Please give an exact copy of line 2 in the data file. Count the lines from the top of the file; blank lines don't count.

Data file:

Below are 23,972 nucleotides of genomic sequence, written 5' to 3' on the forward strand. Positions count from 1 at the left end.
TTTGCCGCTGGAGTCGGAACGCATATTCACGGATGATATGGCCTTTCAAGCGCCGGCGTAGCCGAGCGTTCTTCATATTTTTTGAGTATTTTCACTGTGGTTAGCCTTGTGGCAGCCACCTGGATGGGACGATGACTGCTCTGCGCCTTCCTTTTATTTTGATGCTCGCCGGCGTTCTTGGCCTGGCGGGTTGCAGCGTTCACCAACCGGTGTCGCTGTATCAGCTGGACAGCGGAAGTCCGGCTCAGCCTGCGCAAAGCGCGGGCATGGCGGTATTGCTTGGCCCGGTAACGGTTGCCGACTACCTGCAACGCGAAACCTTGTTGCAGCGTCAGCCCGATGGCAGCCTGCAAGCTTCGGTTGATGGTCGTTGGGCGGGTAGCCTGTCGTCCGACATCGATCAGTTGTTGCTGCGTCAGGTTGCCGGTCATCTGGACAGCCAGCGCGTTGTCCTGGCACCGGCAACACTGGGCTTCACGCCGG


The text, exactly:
TTTGCCGCTGGAGTCGGAACGCATATTCACGGATGATATGGCCTTTCAAGCGCCGGCGTAGCCGAGCGTTCTTCATATTTTTTGAGTATTTTCACTGTGGTTAGCCTTGTGGCAGCCACCTGGATGGGACGATGACTGCTCTGCGCCTTCCTTTTATTTTGATGCTCGCCGGCGTTCTTGGCCTGGCGGGTTGCAGCGTTCACCAACCGGTGTCGCTGTATCAGCTGGACAGCGGAAGTCCGGCTCAGCCTGCGCAAAGCGCGGGCATGGCGGTATTGCTTGGCCCGGTAACGGTTGCCGACTACCTGCAACGCGAAACCTTGTTGCAGCGTCAGCCCGATGGCAGCCTGCAAGCTTCGGTTGATGGTCGTTGGGCGGGTAGCCTGTCGTCCGACATCGATCAGTTGTTGCTGCGTCAGGTTGCCGGTCATCTGGACAGCCAGCGCGTTGTCCTGGCACCGGCAACACTGGGCTTCACGCCGG